A massive, trillion-tonne iceberg has broken off an ice shelf on the Antarctic Peninsula, according to scientists. The giant iceberg is now adrift in the Weddell Sea, they said.
Last month, the iceberg was reported to be a ‘hanging by a thread’. On Wednesday morning, it was found to be split off from the Larsen C section of the Larsen ice shelf. The scientists discovered this after analysing latest satellite data from the area.
The Larsen C ice shelf has now become 10 per cent smaller than before the iceberg broke off. According to scientists, this event has changed the shape of Antarctic Peninsula. The Larsen C ice shelf now stands at its lowest extent ever recorded.
The new iceberg, at 5,800 sq km, is now expected to be called as A68. The iceberg is half as big as the B-15, which holds the record after it split off from the Ross ice shelf in 2000. However, the new iceberg is believed to be one of the 10 largest icebergs ever recorded.
“It is a really major event in terms of the size of the ice tablet that we’ve got now drifting away,” said Anna Hogg, an expert in satellite observations of glaciers from the University of Leeds.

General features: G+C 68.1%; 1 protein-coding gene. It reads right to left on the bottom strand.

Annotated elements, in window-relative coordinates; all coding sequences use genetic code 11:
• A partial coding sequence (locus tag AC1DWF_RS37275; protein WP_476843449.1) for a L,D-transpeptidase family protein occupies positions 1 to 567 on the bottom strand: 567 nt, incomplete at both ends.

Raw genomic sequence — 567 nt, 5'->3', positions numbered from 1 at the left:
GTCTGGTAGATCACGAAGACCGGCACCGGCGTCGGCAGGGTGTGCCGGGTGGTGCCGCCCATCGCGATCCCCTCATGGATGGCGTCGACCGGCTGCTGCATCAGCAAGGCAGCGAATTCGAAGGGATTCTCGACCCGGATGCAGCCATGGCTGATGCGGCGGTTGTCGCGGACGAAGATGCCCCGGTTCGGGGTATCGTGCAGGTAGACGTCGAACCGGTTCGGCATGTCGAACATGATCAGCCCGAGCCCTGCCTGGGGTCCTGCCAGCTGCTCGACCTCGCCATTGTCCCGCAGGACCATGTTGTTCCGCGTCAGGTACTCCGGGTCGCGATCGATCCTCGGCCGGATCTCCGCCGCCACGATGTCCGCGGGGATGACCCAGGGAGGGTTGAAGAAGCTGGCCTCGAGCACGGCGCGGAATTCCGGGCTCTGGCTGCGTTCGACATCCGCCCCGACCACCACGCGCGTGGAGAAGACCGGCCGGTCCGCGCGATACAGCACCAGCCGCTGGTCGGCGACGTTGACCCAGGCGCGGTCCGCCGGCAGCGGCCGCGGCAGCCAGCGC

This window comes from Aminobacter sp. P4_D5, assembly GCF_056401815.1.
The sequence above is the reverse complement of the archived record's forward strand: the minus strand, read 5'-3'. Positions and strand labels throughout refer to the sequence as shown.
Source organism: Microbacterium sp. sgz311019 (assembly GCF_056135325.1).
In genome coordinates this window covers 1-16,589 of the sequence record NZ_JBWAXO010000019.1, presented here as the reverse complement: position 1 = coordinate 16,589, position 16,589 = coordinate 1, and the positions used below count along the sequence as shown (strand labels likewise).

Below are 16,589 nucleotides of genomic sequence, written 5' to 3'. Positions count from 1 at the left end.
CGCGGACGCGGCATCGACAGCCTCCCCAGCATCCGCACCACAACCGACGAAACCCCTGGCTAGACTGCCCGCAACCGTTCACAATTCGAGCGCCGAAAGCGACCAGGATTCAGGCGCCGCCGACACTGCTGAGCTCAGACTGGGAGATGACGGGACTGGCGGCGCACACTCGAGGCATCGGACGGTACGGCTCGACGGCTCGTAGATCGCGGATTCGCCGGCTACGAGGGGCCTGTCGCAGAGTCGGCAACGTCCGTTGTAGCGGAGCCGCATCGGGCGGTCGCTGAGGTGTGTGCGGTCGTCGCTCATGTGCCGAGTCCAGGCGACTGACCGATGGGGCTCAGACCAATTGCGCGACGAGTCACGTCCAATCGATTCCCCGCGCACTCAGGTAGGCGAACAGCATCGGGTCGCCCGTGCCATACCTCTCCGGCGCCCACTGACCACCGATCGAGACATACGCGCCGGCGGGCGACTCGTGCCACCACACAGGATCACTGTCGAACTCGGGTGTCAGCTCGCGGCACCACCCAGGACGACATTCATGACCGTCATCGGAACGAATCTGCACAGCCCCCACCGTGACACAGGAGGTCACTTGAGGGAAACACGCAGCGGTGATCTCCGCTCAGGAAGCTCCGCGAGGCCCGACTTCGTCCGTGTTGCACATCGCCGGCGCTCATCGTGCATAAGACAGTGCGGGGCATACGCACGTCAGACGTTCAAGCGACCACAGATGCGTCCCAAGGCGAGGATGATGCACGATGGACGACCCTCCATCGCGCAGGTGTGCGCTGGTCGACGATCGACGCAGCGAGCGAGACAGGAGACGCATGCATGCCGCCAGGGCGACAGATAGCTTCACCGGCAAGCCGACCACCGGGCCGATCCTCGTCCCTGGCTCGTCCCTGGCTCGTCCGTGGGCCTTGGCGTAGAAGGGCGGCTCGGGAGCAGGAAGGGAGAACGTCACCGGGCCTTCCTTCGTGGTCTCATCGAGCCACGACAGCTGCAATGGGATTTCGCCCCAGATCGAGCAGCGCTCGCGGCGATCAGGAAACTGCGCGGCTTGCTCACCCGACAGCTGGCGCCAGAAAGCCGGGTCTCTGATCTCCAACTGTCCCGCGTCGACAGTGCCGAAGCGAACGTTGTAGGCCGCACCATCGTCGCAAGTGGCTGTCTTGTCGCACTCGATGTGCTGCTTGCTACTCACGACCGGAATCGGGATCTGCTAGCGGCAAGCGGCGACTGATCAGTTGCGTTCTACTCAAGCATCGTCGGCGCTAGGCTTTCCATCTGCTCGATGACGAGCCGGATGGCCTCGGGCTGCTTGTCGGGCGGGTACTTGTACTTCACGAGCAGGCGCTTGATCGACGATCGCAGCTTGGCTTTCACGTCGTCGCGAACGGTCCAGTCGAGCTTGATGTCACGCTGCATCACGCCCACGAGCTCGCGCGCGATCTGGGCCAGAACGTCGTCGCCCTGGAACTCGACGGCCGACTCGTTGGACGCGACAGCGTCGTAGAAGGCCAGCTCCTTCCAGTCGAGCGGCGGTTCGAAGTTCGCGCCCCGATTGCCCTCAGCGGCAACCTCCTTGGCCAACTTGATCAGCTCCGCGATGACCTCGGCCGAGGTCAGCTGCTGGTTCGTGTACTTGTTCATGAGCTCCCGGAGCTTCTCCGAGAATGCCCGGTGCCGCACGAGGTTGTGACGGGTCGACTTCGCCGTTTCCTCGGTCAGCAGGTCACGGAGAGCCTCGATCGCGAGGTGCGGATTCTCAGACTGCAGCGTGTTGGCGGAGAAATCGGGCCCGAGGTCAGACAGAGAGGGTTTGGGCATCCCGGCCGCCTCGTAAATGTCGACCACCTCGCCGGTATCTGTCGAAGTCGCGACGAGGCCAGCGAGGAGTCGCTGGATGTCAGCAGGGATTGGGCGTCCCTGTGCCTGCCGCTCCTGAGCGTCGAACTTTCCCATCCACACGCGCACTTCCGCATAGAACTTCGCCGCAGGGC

The huge crack grew during several years. However, between May 25 and May 31, it grew by 17 km, which was the largest increase since January. The movement of ice took pace between June 24 and June 27 and reached a rate of more than 10 meters per day for the already-severed section.
In the end, it was found that it was not a simple break. The break had branched multiple times, data collected just days before the iceberg calved revealed.
“We see one large [iceberg] for now. It is likely that this will break into smaller pieces as time goes by,” said Adrian Luckman, professor of glaciology at Swansea University and leader of the UK’s Midas project which is focused on the state of the ice shelf.
The ice shelves are actually floating masses of ice that are hundreds of metres thick and are attached to huge, grounded ice sheets. These shelves act like buttresses and hold back and slow down the movement into the sea of the glaciers that feed them.
“There is enough ice in Antarctica that if it all melted, or even just flowed into the ocean, sea levels [would] rise by 60 metres,” said Martin Siegert, professor of geosciences at Imperial College London and co-director of the Grantham Institute for Climate Change & Environment.
According to experts, the birth of this iceberg will not lead to rise in sea level. “It’s like your ice cube in your gin and tonic – it is already floating and if it melts it doesn’t change the volume of water in the glass by very much at all,” said Hogg.
The Larsen A ice shelf collapsed in 1995 and Larsen B in 2002.